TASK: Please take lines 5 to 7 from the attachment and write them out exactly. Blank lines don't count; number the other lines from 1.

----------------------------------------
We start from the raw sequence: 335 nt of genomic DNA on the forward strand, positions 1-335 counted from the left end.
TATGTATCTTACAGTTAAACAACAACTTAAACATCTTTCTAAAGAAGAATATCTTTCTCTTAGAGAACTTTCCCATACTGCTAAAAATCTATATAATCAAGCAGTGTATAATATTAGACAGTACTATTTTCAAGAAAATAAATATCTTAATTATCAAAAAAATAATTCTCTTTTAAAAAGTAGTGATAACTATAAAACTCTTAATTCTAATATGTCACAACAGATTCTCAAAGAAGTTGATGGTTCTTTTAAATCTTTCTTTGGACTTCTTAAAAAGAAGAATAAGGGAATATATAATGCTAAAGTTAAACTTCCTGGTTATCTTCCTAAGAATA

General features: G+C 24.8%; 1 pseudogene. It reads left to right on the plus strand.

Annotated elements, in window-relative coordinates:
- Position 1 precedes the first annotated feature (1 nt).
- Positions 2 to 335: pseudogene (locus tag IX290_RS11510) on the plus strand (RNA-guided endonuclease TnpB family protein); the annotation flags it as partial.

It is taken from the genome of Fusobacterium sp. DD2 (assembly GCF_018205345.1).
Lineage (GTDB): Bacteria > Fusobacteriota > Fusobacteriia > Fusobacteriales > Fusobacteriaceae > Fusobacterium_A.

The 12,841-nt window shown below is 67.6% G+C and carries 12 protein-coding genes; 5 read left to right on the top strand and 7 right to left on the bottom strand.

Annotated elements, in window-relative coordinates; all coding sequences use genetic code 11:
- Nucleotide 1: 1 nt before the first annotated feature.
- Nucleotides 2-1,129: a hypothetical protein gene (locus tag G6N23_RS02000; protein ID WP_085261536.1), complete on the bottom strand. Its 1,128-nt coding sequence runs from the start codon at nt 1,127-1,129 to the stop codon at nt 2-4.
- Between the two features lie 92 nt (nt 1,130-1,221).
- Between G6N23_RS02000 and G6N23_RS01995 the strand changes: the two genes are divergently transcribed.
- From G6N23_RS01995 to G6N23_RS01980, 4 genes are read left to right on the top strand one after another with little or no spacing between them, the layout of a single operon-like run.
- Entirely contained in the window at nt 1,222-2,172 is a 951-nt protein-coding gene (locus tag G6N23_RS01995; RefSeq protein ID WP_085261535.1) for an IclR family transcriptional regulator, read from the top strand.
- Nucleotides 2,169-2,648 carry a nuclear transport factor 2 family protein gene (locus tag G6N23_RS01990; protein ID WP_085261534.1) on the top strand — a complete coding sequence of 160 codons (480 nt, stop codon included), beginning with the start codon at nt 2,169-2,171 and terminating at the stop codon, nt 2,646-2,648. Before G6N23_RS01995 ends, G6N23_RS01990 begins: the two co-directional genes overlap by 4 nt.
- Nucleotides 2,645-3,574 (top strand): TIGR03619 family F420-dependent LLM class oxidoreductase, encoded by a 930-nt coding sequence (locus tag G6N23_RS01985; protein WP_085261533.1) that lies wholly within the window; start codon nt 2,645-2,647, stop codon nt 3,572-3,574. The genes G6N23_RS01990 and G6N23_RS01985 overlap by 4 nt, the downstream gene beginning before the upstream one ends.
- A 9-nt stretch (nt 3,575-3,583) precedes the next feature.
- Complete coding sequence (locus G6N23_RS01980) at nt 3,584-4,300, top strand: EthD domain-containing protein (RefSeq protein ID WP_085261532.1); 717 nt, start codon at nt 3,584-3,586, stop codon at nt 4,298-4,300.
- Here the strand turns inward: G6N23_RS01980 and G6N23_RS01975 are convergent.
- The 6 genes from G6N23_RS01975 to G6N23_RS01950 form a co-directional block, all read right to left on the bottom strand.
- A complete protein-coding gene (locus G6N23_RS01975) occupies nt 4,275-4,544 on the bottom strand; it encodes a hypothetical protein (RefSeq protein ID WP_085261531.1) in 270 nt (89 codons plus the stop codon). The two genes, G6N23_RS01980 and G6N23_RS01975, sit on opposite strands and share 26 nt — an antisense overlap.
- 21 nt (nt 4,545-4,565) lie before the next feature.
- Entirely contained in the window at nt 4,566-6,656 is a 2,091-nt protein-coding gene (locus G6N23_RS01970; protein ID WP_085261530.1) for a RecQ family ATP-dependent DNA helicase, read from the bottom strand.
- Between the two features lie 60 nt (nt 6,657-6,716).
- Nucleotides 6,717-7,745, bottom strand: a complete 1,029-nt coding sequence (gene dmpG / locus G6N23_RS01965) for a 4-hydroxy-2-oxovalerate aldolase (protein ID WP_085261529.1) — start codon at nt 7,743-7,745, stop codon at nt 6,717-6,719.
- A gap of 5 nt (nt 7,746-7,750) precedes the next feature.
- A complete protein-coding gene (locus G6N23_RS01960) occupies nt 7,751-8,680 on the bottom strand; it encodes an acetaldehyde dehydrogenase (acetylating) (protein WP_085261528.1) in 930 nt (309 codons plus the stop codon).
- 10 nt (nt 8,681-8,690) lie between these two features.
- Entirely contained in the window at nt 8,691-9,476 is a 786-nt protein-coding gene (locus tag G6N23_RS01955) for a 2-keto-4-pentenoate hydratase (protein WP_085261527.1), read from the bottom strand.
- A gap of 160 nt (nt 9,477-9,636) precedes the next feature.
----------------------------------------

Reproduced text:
- Position 1 precedes the first annotated feature (1 nt).
- Positions 2 to 335: pseudogene (locus tag IX290_RS11510) on the plus strand (RNA-guided endonuclease TnpB family protein); the annotation flags it as partial.

It is taken from the genome of Fusobacterium sp. DD2 (assembly GCF_018205345.1).